Best Gifts for (Green) Travelers

6 12 2010

It’s that time of year again, and since I’ve developed a reputation as being sort of an expert in the realm of gift guides (yes, apparently that is a realm), I’ve applied my expertise yet again to a few guides. First up: The Soup to Nuts Eco-Getaway a la offManhattan.com. Check out everything your favorite traveler needs to make his or her trip a little greener (and more fun/fashionable/delicious). I’m personally loving the Ahava gift set, mostly for the cute retro bag.

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Shameless Self-Promotion: Gifts for Men

1 12 2009

So apparently I’ve unintentionally (but happily) become something of a gift guru. I wrote three guides for YourTango.com, the relationship site:

The New Relationship Gift Guide

Gifts for Every Type of Guy

Guys Reveal the Best Gifts Ever

Included in here, are some things I think are great, like adopting an olive tree from Italy (the foodie guy will love receiving oil made from his own tree), a community immersion/volunteer trip (a rewarding, enriching gift for you both), and the fun book Bed in a Tree (cool, unique hotels around the world).





Cool Travel Gifts

27 11 2009

In the spirit of gifting, USA Today has a cool article chock full of gifts for travelers. Some highlights I like:

  • Passport cover – I say take it a step further with a travel wallet where the receiver can keep passport, money, and any important documents. I’ve been coveting this one by British artist Edward Mokton ever since I saw dear Liz with it in Argentina. Something about the fun little cartoon is just sweet, plus not quite knowing where you’re going is the best kind of travel in my opinion.
  • Small notebook laptop. The HP minis are pretty cute and portable, and starting at $299 relatively affordable to boot. With the more and more planes having internet, it’s a good idea, though isn’t travel supposed to be about unplugging?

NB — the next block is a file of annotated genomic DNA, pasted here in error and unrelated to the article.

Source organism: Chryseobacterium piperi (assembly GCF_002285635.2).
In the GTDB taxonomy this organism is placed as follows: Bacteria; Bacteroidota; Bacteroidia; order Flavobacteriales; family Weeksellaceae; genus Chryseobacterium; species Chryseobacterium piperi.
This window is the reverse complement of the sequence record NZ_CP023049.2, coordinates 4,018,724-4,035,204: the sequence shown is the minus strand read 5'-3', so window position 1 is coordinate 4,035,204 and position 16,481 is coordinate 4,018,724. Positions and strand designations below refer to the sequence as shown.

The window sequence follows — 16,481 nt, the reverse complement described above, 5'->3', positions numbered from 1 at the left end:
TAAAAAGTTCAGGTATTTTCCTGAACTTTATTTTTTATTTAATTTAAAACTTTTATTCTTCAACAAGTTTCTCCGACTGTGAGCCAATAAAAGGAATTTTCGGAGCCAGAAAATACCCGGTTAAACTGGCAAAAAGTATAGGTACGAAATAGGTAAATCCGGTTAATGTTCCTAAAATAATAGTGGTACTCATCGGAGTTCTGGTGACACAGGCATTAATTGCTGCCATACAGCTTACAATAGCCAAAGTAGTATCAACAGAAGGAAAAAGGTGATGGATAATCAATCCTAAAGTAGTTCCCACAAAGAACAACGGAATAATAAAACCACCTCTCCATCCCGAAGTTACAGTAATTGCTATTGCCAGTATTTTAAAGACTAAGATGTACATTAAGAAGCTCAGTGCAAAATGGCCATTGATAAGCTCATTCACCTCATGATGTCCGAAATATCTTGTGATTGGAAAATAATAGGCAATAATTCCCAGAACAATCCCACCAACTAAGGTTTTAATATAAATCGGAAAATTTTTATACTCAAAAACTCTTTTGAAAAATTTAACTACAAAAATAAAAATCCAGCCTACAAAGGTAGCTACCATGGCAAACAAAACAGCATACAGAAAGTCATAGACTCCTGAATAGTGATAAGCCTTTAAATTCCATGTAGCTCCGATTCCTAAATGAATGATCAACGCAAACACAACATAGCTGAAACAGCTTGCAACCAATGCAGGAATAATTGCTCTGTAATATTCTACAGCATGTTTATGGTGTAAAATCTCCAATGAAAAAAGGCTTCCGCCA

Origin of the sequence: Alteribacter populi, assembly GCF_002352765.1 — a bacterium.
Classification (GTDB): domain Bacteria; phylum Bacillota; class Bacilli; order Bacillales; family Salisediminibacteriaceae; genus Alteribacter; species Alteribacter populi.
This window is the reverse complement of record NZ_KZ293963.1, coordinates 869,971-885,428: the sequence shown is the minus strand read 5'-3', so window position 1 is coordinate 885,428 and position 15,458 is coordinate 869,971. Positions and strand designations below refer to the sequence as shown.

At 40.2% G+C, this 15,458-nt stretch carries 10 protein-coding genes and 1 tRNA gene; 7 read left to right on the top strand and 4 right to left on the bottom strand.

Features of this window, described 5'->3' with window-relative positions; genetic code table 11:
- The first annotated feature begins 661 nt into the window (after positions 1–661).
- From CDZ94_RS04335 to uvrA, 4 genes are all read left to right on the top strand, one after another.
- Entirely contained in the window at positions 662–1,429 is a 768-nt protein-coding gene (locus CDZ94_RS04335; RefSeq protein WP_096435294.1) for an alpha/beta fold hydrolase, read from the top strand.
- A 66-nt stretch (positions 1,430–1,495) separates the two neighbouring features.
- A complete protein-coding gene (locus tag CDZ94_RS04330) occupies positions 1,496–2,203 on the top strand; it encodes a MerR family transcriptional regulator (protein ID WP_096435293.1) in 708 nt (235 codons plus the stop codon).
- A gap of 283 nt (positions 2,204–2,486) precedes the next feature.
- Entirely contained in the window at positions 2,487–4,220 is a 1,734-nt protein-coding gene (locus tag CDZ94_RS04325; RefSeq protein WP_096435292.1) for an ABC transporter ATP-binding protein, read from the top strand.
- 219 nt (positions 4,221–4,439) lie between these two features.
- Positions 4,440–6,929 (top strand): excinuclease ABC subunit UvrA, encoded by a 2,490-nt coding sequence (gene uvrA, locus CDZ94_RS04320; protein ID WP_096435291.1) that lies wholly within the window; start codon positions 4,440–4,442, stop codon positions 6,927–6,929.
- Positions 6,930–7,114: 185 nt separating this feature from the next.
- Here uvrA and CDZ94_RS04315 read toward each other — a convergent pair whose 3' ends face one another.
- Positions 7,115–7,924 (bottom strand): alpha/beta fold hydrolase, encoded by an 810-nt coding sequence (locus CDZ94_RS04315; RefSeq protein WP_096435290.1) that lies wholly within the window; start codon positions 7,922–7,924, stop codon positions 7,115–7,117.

• They also suggest checking out travel supplier Magellan’s for finds from a case to keep all their electronics organized to a talking translator.
  • Flight001.com is another traveler fave, and far more fashionable than old Magellan’s.
  • And lastly, I’m a particular fan of the digital luggage scale, great for over-packers like myself, especially as the airlines make it more and more difficult (and expensive) to bring everything you need and/or want to on a big trip.




Shameless Self-Promotion: Gift Guides!

11 11 2009

After months of holiday shopping—and finding millions of things I want (and millions of things you couldn’t pay me to have)—the Hearst holiday gift guides are here. And I’m pretty proud of how great they look. Gifts for everyone!

There are thousands (literally) of gifts for everyone on your list. Check them out!

Marie Claire gift guides for The Working Girl, The Men You Love, Stocking Stuffers, Charitable Gifts, The Domestic Diva, and more…

Redbook gift guides: Gifts for Best Friends, Great Gifts for Difficult People, Kid Glossary, Unforgettable Gifts, Gifts that Give Twice…

Esquire: Gifts She’ll Never Forget, Gifts That Will Get You Laid, Toys No One Else Will Get Them, Worst Gifts!…

The Daily Green: The Complete Green Outfit, Green Gadgets, Gifts Outside the Box, Safe Toys…

Good Housekeeping: Housewarming Gifts, Gifts for Teens, Stocking Stuffers…

Country Living: Go-To Gifts, One-of-a-Kind Gifts, Gifts for the Hostess, Gifts for the Farmer’s Market Foodie…

Seventeen: Gifts for Moms, Dads, Twilight Lovers and more…

Cosmopolitan: $20 Gifts That Look Way More Expensive, Gifts for People Who Have Everything…





Love for Swedes

27 04 2009

Oh those Swedish… They bring us some of the best shopping around.

First, there’s Ikea. I sometimes feel that I’d prefer to impale myself with a handful of those tiny pencils they pass out at the door than fight the crowds and maze-setup of this circus; but at the same time I must admit that there’s something satisfying about wandering navigating the maze, gazing at random gadgets and stockpiling items I never knew I needed, partially because they’re too cool to pass up (cheese grater that then stores grated cheese?) and partially because they’re ridiculously cheap (hello set of three scissors. I need you not but you’re $1.99!)

Then, there’s H&M, which despite its affordable price tags, can quickly become very, very expensive. And time consuming. And, ultimately (and most importantly) fashionable.

Now Sweden has done it again. I introduce from Sthlm,a site that celebrates the brilliance of Swedish design. Now you too can indulge in the brilliance of the Swedes (without dangerous pencils or the madness that is the H&M fitting room). Starting in April, the site will feature a new designer every month, selling that designer’s merchandise for a limited time (the period said designer is featured). This month: the candy-colored towels, coasters and other items of Lotta Kühlhorn. What a way to get unique, fun, and brilliantly designed items that aren’t recognizable as Ikea or H&M! Sign up for the newsletter and you too will soon be saying, “Thanks. It came from Sweden.”